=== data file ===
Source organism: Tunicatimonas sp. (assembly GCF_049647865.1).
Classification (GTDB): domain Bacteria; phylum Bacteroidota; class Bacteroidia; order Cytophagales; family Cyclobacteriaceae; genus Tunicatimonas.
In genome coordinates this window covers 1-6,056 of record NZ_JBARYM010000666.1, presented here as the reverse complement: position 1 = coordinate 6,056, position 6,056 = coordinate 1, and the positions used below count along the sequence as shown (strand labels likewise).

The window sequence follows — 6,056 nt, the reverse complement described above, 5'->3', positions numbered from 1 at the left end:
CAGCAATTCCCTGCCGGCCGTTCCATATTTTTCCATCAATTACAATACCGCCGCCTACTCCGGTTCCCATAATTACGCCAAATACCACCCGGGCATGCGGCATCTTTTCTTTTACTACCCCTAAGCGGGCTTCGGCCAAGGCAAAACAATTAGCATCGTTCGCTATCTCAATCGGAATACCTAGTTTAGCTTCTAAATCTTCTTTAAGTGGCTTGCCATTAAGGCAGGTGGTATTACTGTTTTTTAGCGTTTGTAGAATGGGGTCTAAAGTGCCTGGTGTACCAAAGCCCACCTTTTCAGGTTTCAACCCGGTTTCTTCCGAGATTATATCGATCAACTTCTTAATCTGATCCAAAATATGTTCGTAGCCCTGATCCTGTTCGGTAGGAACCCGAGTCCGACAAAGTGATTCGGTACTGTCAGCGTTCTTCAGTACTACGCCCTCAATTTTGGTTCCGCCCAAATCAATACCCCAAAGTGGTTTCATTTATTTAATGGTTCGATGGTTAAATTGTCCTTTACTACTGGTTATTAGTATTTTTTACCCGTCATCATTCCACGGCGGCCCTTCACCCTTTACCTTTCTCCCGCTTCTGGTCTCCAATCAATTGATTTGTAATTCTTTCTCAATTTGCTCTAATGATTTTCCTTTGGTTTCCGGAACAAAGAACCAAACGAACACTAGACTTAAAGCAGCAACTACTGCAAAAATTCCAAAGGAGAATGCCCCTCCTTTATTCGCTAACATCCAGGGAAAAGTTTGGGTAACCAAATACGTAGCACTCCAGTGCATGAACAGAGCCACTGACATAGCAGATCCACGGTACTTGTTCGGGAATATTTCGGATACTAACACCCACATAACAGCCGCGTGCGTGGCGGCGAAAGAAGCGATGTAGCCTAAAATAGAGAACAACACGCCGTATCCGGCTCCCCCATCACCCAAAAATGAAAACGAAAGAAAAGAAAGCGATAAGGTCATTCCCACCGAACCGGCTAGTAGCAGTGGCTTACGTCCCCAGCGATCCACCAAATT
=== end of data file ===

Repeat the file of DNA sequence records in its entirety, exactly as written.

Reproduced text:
Source organism: Tunicatimonas sp. (assembly GCF_049647865.1).
Classification (GTDB): domain Bacteria; phylum Bacteroidota; class Bacteroidia; order Cytophagales; family Cyclobacteriaceae; genus Tunicatimonas.
In genome coordinates this window covers 1-6,056 of record NZ_JBARYM010000666.1, presented here as the reverse complement: position 1 = coordinate 6,056, position 6,056 = coordinate 1, and the positions used below count along the sequence as shown (strand labels likewise).

The window sequence follows — 6,056 nt, the reverse complement described above, 5'->3', positions numbered from 1 at the left end:
CAGCAATTCCCTGCCGGCCGTTCCATATTTTTCCATCAATTACAATACCGCCGCCTACTCCGGTTCCCATAATTACGCCAAATACCACCCGGGCATGCGGCATCTTTTCTTTTACTACCCCTAAGCGGGCTTCGGCCAAGGCAAAACAATTAGCATCGTTCGCTATCTCAATCGGAATACCTAGTTTAGCTTCTAAATCTTCTTTAAGTGGCTTGCCATTAAGGCAGGTGGTATTACTGTTTTTTAGCGTTTGTAGAATGGGGTCTAAAGTGCCTGGTGTACCAAAGCCCACCTTTTCAGGTTTCAACCCGGTTTCTTCCGAGATTATATCGATCAACTTCTTAATCTGATCCAAAATATGTTCGTAGCCCTGATCCTGTTCGGTAGGAACCCGAGTCCGACAAAGTGATTCGGTACTGTCAGCGTTCTTCAGTACTACGCCCTCAATTTTGGTTCCGCCCAAATCAATACCCCAAAGTGGTTTCATTTATTTAATGGTTCGATGGTTAAATTGTCCTTTACTACTGGTTATTAGTATTTTTTACCCGTCATCATTCCACGGCGGCCCTTCACCCTTTACCTTTCTCCCGCTTCTGGTCTCCAATCAATTGATTTGTAATTCTTTCTCAATTTGCTCTAATGATTTTCCTTTGGTTTCCGGAACAAAGAACCAAACGAACACTAGACTTAAAGCAGCAACTACTGCAAAAATTCCAAAGGAGAATGCCCCTCCTTTATTCGCTAACATCCAGGGAAAAGTTTGGGTAACCAAATACGTAGCACTCCAGTGCATGAACAGAGCCACTGACATAGCAGATCCACGGTACTTGTTCGGGAATATTTCGGATACTAACACCCACATAACAGCCGCGTGCGTGGCGGCGAAAGAAGCGATGTAGCCTAAAATAGAGAACAACACGCCGTATCCGGCTCCCCCATCACCCAAAAATGAAAACGAAAGAAAAGAAAGCGATAAGGTCATTCCCACCGAACCGGCTAGTAGCAGTGGCTTACGTCCCCAGCGATCCACCAAATT